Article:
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Overcoming Stage Fright: Part One

The mental solutions – reducing the anxiety
gorilla stage fright
3 May 2016

How to Overcome Stage Fright: Part One

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To reduce the anxiety, you need to change what your mind is telling itself about the performance, and become fully aware of all your feelings about it. Anxiety is basically caused by the mind telling itself that something bad may happen. You are effectively imagining an outcome that you don’t want, and then investing lots of belief it. So one of the first mental ways to overcome stage fright is to:

Mental tip 1:

Visualise in great detail, in advance, and with lots of colour and sensory information, what you actually want to happen.

That is, visualise yourself performing the role with great ease, talent, creativity and freedom. Do this a lot. It’s much better to be thinking of this, than focusing on what you don’t want to happen. Mohammed Ali used to use this visualisation technique in boxing to such an exceptional level that he could actually predict, most of the time, in what round and with what punch he would knock out his opponent. Athletes know about and use this technique – you also need to know about it. Rehearsals allow actors to flow through the motions of a role repeatedly, thus allowing this process of normalizing success to happen within the acting, but they rarely visualise the pre-performance moments, the time in the wings, or the successful transition from wings to stage, which is when stage fright can hit. Follow this tip and you should have already reduced your anxiety.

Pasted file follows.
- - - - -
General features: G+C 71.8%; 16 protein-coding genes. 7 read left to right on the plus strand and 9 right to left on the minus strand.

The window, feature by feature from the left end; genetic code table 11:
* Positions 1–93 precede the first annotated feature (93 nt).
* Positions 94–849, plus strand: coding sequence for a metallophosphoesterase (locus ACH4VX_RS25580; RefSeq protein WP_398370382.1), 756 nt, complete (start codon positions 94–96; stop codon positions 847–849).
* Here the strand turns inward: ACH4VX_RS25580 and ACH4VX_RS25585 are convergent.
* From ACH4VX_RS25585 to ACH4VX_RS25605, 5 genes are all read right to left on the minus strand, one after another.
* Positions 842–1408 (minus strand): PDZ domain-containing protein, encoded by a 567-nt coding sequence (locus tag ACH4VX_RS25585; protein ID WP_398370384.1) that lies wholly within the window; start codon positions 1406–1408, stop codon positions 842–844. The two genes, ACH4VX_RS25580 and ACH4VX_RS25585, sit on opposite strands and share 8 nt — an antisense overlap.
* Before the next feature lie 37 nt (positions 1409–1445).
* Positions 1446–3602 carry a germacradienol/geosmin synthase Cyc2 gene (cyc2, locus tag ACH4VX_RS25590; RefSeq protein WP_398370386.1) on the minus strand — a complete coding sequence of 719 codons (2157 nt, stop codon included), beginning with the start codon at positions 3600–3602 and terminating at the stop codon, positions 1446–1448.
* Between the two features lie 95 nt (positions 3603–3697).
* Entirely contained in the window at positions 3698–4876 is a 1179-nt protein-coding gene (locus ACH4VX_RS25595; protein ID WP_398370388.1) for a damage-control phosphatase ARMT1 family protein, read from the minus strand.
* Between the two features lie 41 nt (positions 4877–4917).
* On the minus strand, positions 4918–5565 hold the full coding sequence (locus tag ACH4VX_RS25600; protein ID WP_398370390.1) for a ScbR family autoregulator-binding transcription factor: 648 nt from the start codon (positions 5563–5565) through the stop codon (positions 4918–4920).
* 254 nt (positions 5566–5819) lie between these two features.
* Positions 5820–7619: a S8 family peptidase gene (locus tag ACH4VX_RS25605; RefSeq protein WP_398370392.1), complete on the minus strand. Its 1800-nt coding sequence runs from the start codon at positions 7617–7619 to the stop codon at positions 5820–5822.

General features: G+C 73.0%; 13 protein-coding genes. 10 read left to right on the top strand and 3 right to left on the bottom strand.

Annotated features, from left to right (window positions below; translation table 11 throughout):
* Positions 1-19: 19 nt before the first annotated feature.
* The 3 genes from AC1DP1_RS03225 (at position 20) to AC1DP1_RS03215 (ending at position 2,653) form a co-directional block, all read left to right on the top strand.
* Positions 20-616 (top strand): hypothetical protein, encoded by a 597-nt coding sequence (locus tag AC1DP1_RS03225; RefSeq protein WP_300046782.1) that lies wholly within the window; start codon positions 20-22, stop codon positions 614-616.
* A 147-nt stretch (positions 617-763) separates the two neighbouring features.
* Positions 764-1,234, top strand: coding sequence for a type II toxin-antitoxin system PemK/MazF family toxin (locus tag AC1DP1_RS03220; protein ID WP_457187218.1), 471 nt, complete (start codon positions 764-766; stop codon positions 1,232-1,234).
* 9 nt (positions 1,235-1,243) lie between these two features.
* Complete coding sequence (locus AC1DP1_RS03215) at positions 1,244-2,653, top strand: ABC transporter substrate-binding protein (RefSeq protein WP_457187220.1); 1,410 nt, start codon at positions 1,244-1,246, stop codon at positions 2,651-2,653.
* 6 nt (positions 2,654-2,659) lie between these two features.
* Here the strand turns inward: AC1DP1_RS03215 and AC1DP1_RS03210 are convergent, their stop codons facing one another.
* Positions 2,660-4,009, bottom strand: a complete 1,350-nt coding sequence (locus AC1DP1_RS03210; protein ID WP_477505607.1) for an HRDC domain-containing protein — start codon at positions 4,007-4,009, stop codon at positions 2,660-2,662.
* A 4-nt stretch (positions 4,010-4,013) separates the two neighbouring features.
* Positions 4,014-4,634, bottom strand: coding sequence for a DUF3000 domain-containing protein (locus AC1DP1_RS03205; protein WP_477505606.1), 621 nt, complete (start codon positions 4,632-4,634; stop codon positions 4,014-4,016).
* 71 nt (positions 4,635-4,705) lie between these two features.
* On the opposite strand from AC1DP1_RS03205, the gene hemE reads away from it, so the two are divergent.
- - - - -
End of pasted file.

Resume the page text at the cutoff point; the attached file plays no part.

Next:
Mental tip 2:

Secondly, you can reduce stage fright in this way: be as thoroughly prepared as you could possibly be.